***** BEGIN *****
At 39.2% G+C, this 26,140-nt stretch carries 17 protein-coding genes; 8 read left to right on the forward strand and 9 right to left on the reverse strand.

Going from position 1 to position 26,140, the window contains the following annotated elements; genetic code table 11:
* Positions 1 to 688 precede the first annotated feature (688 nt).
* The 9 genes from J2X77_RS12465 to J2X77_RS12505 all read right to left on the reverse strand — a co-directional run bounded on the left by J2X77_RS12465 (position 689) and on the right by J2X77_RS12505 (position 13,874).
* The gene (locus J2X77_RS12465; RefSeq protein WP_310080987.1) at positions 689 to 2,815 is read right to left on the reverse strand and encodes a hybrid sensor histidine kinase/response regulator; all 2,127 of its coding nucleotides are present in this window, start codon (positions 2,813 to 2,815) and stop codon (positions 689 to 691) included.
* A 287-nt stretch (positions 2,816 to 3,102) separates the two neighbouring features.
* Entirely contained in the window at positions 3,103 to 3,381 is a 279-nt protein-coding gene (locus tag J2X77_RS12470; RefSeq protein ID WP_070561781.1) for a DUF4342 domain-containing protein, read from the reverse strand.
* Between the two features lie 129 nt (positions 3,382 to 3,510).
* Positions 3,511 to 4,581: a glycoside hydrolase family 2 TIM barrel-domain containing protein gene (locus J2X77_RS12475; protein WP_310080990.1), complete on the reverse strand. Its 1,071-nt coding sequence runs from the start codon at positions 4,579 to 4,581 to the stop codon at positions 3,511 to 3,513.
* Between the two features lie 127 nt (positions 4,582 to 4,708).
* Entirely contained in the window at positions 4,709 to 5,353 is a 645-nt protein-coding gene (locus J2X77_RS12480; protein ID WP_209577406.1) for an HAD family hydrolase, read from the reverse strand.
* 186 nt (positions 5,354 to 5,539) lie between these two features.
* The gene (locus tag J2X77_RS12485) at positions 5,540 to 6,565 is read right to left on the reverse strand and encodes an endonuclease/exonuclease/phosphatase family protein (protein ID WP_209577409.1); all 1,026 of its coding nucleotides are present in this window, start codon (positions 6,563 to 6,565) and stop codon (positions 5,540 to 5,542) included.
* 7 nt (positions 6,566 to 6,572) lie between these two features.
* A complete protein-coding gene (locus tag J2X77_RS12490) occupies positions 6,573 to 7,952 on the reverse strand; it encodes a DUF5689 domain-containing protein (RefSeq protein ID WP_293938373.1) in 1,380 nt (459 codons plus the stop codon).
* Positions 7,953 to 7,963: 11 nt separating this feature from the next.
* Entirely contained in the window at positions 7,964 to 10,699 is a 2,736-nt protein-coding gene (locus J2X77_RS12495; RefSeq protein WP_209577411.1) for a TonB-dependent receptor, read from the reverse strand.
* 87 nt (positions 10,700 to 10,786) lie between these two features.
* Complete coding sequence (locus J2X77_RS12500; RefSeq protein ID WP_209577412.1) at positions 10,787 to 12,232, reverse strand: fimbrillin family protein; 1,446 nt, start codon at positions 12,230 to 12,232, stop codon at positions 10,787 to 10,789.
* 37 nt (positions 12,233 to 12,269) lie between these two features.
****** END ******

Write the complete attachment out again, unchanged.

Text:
At 39.2% G+C, this 26,140-nt stretch carries 17 protein-coding genes; 8 read left to right on the forward strand and 9 right to left on the reverse strand.

Going from position 1 to position 26,140, the window contains the following annotated elements; genetic code table 11:
* Positions 1 to 688 precede the first annotated feature (688 nt).
* The 9 genes from J2X77_RS12465 to J2X77_RS12505 all read right to left on the reverse strand — a co-directional run bounded on the left by J2X77_RS12465 (position 689) and on the right by J2X77_RS12505 (position 13,874).
* The gene (locus J2X77_RS12465; RefSeq protein WP_310080987.1) at positions 689 to 2,815 is read right to left on the reverse strand and encodes a hybrid sensor histidine kinase/response regulator; all 2,127 of its coding nucleotides are present in this window, start codon (positions 2,813 to 2,815) and stop codon (positions 689 to 691) included.
* A 287-nt stretch (positions 2,816 to 3,102) separates the two neighbouring features.
* Entirely contained in the window at positions 3,103 to 3,381 is a 279-nt protein-coding gene (locus tag J2X77_RS12470; RefSeq protein ID WP_070561781.1) for a DUF4342 domain-containing protein, read from the reverse strand.
* Between the two features lie 129 nt (positions 3,382 to 3,510).
* Positions 3,511 to 4,581: a glycoside hydrolase family 2 TIM barrel-domain containing protein gene (locus J2X77_RS12475; protein WP_310080990.1), complete on the reverse strand. Its 1,071-nt coding sequence runs from the start codon at positions 4,579 to 4,581 to the stop codon at positions 3,511 to 3,513.
* Between the two features lie 127 nt (positions 4,582 to 4,708).
* Entirely contained in the window at positions 4,709 to 5,353 is a 645-nt protein-coding gene (locus J2X77_RS12480; protein ID WP_209577406.1) for an HAD family hydrolase, read from the reverse strand.
* 186 nt (positions 5,354 to 5,539) lie between these two features.
* The gene (locus tag J2X77_RS12485) at positions 5,540 to 6,565 is read right to left on the reverse strand and encodes an endonuclease/exonuclease/phosphatase family protein (protein ID WP_209577409.1); all 1,026 of its coding nucleotides are present in this window, start codon (positions 6,563 to 6,565) and stop codon (positions 5,540 to 5,542) included.
* 7 nt (positions 6,566 to 6,572) lie between these two features.
* A complete protein-coding gene (locus tag J2X77_RS12490) occupies positions 6,573 to 7,952 on the reverse strand; it encodes a DUF5689 domain-containing protein (RefSeq protein ID WP_293938373.1) in 1,380 nt (459 codons plus the stop codon).
* Positions 7,953 to 7,963: 11 nt separating this feature from the next.
* Entirely contained in the window at positions 7,964 to 10,699 is a 2,736-nt protein-coding gene (locus J2X77_RS12495; RefSeq protein WP_209577411.1) for a TonB-dependent receptor, read from the reverse strand.
* 87 nt (positions 10,700 to 10,786) lie between these two features.
* Complete coding sequence (locus J2X77_RS12500; RefSeq protein ID WP_209577412.1) at positions 10,787 to 12,232, reverse strand: fimbrillin family protein; 1,446 nt, start codon at positions 12,230 to 12,232, stop codon at positions 10,787 to 10,789.
* 37 nt (positions 12,233 to 12,269) lie between these two features.